The unmanned aerial vehicle (UAV) market is growing and UAVs are being used for more and more tasks. Package delivery, construction work and military surveillance are just some examples of the many applications with large future potential. In a report by Markets and Markets, the compound annual growth rate is forecast to be 15,5% and the market size to reach USD 45,8 billion by 2025. This is in line with previous reports, predicting an annual growth between 10 and 20%.
While unmanned aircraft have huge future potential, there are some risk factors that can severely limit their use. One of the risks is in-flight icing, also called atmospheric icing. In-flight icing occurs when a UAV flies into a cloud and encounters supercooled water droplets, which then freeze on the surface of the UAV. These conditions can occur at any time of the year, around the world, and in the worst case lead to the UAV crashing. Besides being a risk to the aircraft itself, it can also endanger people when flying over populated areas.
An ice protection system detects and removes the ice, making it safe for unmanned aircraft to fly in cloud conditions.
Which UAV applications can benefit from an ice protection system?
An important distinction is to be made between UAVs that operate within visual line of sight (VLOS) and UAVs that operate beyond visual line of sight (BVLOS).
A hobby drone used for photography is a typical example of a UAV operating within visual line of sight. The pilot is looking at the UAV all the time and can therefore avoid flying into clouds. In most cases, an ice protection system is not needed.
In contrast, all UAVs that operate beyond visual line of sight are exposed to in-flight icing. They run a risk of encountering clouds without the on-ground pilot noticing. Therefore, all BVLOS UAVs can benefit from an ice protection system.
Which UAV applications have the biggest need of an ice protection system?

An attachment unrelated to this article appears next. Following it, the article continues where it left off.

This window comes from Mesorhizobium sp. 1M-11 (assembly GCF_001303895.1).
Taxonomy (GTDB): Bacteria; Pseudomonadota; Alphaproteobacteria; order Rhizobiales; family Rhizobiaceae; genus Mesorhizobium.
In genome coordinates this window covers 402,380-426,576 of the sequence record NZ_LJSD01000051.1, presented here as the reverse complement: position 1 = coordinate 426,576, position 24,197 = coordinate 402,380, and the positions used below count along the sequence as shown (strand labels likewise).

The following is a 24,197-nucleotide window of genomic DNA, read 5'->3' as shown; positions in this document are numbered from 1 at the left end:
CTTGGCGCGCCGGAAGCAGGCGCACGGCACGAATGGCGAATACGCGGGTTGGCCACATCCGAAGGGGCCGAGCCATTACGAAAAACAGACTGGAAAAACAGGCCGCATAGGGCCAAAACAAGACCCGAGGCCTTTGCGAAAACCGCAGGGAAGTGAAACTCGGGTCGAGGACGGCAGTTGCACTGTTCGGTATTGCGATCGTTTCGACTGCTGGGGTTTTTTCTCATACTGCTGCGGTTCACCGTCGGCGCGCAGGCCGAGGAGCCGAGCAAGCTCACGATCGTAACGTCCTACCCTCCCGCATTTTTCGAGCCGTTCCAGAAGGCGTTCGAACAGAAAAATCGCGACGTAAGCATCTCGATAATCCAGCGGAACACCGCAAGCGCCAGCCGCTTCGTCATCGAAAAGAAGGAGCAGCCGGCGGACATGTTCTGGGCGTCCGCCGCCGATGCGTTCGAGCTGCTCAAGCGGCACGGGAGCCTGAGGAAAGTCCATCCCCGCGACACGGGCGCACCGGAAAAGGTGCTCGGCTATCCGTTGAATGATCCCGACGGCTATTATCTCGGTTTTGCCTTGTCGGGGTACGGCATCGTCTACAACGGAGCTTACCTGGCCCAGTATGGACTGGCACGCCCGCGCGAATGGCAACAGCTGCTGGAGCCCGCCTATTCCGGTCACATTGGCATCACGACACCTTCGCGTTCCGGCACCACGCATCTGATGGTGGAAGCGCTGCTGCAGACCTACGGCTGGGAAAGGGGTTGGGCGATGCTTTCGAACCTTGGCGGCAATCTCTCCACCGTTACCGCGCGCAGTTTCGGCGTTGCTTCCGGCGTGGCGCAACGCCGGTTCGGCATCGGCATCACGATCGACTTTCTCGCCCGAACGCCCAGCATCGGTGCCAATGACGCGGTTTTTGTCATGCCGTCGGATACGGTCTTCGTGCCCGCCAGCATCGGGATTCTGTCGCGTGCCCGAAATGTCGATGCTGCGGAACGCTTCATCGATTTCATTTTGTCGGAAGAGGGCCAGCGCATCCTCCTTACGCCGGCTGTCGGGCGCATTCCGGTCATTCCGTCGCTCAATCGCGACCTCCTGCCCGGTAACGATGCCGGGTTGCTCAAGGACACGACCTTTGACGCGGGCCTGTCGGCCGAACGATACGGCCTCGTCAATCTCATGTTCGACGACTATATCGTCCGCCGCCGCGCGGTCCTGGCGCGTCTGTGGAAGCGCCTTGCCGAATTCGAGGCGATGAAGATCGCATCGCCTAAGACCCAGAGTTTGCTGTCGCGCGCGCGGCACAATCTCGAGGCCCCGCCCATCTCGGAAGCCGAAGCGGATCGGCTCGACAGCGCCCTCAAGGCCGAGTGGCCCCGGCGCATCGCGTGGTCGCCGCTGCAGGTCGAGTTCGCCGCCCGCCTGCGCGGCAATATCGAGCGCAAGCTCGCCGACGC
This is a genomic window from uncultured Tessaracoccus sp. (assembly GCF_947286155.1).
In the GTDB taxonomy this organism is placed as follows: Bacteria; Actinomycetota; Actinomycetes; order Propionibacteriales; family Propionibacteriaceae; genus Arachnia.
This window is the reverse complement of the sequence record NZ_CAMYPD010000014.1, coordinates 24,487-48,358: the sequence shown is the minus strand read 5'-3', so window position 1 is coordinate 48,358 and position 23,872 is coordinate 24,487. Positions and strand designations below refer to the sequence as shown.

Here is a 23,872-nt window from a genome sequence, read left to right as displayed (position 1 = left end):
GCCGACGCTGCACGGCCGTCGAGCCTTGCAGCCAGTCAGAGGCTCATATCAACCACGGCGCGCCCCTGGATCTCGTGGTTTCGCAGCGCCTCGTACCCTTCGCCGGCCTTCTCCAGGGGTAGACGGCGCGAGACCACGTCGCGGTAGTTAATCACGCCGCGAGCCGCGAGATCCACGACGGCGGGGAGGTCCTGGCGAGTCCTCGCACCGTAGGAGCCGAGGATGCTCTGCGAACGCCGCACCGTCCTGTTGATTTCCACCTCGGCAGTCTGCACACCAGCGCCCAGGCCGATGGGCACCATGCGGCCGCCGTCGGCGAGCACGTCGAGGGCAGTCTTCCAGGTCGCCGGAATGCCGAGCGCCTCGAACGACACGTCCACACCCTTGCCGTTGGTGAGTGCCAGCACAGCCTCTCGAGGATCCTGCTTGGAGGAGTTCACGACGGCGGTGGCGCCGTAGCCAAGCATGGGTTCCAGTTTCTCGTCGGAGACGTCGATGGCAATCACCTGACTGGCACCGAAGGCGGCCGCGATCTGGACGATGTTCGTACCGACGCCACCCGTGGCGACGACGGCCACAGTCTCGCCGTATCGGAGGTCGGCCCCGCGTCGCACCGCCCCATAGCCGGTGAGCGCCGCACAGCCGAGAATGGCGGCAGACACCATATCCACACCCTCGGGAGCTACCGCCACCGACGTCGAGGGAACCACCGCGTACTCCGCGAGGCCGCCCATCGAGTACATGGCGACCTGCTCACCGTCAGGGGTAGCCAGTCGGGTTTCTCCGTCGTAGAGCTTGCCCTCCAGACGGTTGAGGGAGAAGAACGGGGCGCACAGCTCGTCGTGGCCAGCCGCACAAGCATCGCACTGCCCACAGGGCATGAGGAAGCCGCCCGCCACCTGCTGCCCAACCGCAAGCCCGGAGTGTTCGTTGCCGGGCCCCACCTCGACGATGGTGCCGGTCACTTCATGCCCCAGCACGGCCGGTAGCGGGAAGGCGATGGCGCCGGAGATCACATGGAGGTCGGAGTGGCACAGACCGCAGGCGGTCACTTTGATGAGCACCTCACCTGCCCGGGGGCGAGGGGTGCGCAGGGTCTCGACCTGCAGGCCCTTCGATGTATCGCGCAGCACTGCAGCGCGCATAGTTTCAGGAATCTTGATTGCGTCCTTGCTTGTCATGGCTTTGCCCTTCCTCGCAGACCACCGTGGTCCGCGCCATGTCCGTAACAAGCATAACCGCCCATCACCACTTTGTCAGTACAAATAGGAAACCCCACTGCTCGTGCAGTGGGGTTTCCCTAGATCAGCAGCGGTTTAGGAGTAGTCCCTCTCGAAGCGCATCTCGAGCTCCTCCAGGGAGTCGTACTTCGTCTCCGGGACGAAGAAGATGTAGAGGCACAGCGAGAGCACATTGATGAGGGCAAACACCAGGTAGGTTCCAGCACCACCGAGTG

While all UAVs that operate BVLOS can benefit from an ice protection system, some applications need the protection more than others. The largest benefit is for unmanned aircraft that need to be operated in colder regions. These UAVs can be roughly divided into four groups.
Emergency applications These are UAVs that must fly, no matter the conditions. Their use is critical and they cannot wait for better weather. Examples of emergency applications are search and rescue, and emergency delivery of medicine and other goods.
High availability applications Package delivery, urban air mobility, infrastructure inspections and marine operations are all examples of UAV applications that need high availability. These are commercial applications that need to work regardless of time and conditions. If they don’t, the service will be worse and the companies will end up losing money.
Science applications These are applications that actively want to fly into clouds, mostly for atmospheric science reasons. Meteorology and cloud physics are examples of science UAV applications.
Defense applications Finally, defense applications need to fly reliably no matter the conditions. Examples of defense UAV applications that need ice protection systems are search and rescue, border patrol and reconnaissance.
UBIQ Aerospace has developed D•ICE, the world's only autonomous ice protection solution for unmanned aircraft. Find out more about the D•ICE technology here.
For more insight on UAV icing, see SAE EDGE™ report “Unsettled Topics in Unmanned Aerial Vehicle Icing” written by Richard Hann, System Analyst, and Aerodynamics Expert at UBIQ Aerospace.